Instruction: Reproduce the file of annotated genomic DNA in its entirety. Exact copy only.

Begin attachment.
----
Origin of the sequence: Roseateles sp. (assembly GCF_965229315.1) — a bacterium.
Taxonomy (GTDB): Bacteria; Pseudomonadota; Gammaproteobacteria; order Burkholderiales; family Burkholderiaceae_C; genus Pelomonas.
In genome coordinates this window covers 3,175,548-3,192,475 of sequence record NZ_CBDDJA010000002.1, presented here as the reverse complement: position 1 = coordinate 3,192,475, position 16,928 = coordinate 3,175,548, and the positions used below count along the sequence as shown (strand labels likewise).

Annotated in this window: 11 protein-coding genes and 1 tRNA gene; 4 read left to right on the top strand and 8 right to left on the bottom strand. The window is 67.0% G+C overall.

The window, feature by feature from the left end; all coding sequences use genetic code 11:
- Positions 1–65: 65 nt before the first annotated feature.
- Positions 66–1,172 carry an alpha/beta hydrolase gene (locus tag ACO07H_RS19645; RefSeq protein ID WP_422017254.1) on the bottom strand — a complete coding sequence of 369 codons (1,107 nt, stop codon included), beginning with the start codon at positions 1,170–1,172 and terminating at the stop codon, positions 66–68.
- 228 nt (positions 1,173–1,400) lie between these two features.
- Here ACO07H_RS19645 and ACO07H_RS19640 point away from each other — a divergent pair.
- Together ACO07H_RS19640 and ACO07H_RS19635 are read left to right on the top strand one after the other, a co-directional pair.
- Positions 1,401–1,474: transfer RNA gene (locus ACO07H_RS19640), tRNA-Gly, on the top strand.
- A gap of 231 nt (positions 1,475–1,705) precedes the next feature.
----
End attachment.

Origin of the sequence: Roseateles sp. (assembly GCF_965229315.1) — a bacterium.
Taxonomy (GTDB): Bacteria; Pseudomonadota; Gammaproteobacteria; order Burkholderiales; family Burkholderiaceae_C; genus Pelomonas.
In genome coordinates this window covers 3,175,548-3,192,475 of sequence record NZ_CBDDJA010000002.1, presented here as the reverse complement: position 1 = coordinate 3,192,475, position 16,928 = coordinate 3,175,548, and the positions used below count along the sequence as shown (strand labels likewise).

Annotated in this window: 11 protein-coding genes and 1 tRNA gene; 4 read left to right on the top strand and 8 right to left on the bottom strand. The window is 67.0% G+C overall.

The window, feature by feature from the left end; all coding sequences use genetic code 11:
- Positions 1–65: 65 nt before the first annotated feature.
- Positions 66–1,172 carry an alpha/beta hydrolase gene (locus tag ACO07H_RS19645; RefSeq protein ID WP_422017254.1) on the bottom strand — a complete coding sequence of 369 codons (1,107 nt, stop codon included), beginning with the start codon at positions 1,170–1,172 and terminating at the stop codon, positions 66–68.
- 228 nt (positions 1,173–1,400) lie between these two features.
- Here ACO07H_RS19645 and ACO07H_RS19640 point away from each other — a divergent pair.
- Together ACO07H_RS19640 and ACO07H_RS19635 are read left to right on the top strand one after the other, a co-directional pair.
- Positions 1,401–1,474: transfer RNA gene (locus ACO07H_RS19640), tRNA-Gly, on the top strand.
- A gap of 231 nt (positions 1,475–1,705) precedes the next feature.